US President Barack Obama and Turkish Prime Minister Recep Tayyip Erdogan agreed during a phone call Thursday on the need for a "transition to democracy" in Syria, the White House said.
Obama's office said he and Erdogan had also agreed on the need for an "immediate halt of all bloodshed and violence against the Syrian people" by forces loyal to President Bashar al-Assad.
"The two leaders underscored the urgency of the situation, reiterated their deep concern about the Syrian government's use of violence against civilians and their belief that the Syrian people's legitimate demands for a transition to democracy should be met," the White House said in a readout of the call.
While Obama and Erdogan in recent weeks have both deplored the regime's violent crackdown against protesters, they have stopped short of calling directly for Assad's departure.
During weeks of hesitation, Washington gradually hardened its stance, with Secretary of State Hillary Clinton saying Assad has lost his legitimacy to rule and the Obama administration pressing for tougher international sanctions on a regime bent on crushing a pro-democracy movement.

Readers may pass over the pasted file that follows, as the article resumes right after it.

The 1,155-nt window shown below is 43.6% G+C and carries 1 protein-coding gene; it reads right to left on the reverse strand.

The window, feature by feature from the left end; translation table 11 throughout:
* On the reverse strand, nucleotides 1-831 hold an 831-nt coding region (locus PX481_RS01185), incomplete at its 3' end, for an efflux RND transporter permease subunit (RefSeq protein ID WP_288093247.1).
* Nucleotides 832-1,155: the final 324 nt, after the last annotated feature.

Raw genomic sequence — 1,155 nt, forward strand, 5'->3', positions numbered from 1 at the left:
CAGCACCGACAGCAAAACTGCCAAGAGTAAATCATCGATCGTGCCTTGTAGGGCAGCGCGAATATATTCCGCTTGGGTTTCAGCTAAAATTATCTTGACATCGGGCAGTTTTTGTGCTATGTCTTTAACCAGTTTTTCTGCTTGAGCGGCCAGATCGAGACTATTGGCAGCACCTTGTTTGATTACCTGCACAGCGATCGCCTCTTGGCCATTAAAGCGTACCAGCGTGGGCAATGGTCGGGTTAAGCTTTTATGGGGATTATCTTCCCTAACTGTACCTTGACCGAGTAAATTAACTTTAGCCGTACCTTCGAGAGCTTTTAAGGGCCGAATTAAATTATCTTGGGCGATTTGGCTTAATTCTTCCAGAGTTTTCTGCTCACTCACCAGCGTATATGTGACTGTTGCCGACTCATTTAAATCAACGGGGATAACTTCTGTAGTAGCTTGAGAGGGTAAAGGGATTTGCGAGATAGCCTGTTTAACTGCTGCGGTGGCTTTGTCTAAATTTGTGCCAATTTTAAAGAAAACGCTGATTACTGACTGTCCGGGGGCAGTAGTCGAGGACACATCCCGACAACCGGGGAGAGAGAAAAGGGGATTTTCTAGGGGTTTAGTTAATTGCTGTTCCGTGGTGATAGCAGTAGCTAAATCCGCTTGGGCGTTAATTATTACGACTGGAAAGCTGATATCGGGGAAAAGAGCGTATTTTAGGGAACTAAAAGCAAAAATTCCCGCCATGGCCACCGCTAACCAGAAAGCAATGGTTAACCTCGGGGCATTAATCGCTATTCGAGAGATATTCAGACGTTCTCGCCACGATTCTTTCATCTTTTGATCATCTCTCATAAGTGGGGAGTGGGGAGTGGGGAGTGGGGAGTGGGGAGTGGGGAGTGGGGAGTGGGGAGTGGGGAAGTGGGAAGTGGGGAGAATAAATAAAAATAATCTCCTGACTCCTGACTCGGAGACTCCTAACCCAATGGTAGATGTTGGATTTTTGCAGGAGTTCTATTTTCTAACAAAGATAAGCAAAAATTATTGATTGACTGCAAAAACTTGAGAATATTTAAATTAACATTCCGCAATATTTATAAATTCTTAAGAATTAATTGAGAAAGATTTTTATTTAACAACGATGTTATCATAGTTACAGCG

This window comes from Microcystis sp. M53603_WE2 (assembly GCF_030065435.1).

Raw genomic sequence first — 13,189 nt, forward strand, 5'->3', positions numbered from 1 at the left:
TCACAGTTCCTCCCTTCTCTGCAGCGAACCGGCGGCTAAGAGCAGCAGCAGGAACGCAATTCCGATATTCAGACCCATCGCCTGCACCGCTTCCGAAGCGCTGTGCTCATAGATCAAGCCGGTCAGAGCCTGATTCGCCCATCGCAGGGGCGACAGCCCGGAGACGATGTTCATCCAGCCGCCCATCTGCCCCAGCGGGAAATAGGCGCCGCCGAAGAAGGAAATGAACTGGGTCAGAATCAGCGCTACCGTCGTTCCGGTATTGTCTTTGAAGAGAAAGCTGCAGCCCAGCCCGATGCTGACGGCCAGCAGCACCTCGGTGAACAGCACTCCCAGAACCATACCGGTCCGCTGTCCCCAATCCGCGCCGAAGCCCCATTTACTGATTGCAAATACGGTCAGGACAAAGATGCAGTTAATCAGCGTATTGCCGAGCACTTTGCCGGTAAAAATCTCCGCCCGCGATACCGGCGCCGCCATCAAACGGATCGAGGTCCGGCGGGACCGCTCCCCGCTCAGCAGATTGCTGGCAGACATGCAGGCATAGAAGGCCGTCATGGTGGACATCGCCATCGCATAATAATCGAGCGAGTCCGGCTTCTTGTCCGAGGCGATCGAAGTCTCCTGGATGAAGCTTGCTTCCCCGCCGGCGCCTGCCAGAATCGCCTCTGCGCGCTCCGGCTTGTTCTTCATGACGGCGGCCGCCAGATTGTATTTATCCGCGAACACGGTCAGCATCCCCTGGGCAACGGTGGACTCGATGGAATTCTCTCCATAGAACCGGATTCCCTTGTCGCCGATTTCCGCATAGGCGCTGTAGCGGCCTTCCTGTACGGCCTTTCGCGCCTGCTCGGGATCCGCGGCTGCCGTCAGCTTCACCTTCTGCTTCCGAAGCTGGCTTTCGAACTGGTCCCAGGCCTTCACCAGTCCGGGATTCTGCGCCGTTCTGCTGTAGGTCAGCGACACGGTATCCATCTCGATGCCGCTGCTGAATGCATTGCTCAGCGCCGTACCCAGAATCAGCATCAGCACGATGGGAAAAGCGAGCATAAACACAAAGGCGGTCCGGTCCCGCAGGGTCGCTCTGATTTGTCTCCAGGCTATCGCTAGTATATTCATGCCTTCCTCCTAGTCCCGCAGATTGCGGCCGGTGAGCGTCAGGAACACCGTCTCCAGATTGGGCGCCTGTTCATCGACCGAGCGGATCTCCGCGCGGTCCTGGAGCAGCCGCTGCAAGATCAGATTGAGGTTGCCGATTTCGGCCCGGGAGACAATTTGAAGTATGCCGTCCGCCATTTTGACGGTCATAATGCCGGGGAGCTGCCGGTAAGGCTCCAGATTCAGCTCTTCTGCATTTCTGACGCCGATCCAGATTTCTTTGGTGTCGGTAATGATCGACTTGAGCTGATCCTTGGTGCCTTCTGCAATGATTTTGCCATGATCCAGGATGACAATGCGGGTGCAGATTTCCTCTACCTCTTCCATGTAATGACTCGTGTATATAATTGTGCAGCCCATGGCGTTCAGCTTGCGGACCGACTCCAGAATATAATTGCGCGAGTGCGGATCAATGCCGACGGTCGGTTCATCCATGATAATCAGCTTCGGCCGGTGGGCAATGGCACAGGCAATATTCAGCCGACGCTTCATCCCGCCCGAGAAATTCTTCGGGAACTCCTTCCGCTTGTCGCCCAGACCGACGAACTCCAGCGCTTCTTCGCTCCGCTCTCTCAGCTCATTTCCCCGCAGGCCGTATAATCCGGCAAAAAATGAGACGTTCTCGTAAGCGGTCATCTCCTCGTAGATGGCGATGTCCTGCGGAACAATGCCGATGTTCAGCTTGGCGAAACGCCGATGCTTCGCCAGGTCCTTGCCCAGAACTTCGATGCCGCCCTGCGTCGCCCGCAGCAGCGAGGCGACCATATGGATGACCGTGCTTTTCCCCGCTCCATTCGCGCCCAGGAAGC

On Thursday, US officials said the United States has finally decided to call explicitly for Assad to step down amid broadening pressure to staunch the bloodshed, adding that the announcement could be just hours away.
Erdogan on Saturday said Turkey, which shares a border with Syria and whose ties with Damascus have flourished in recent years, "has run out of patience" with the ongoing violence.
Washington, citing rights activists in Syria, says more than 2,000 people have been killed in the Syrian unrest.
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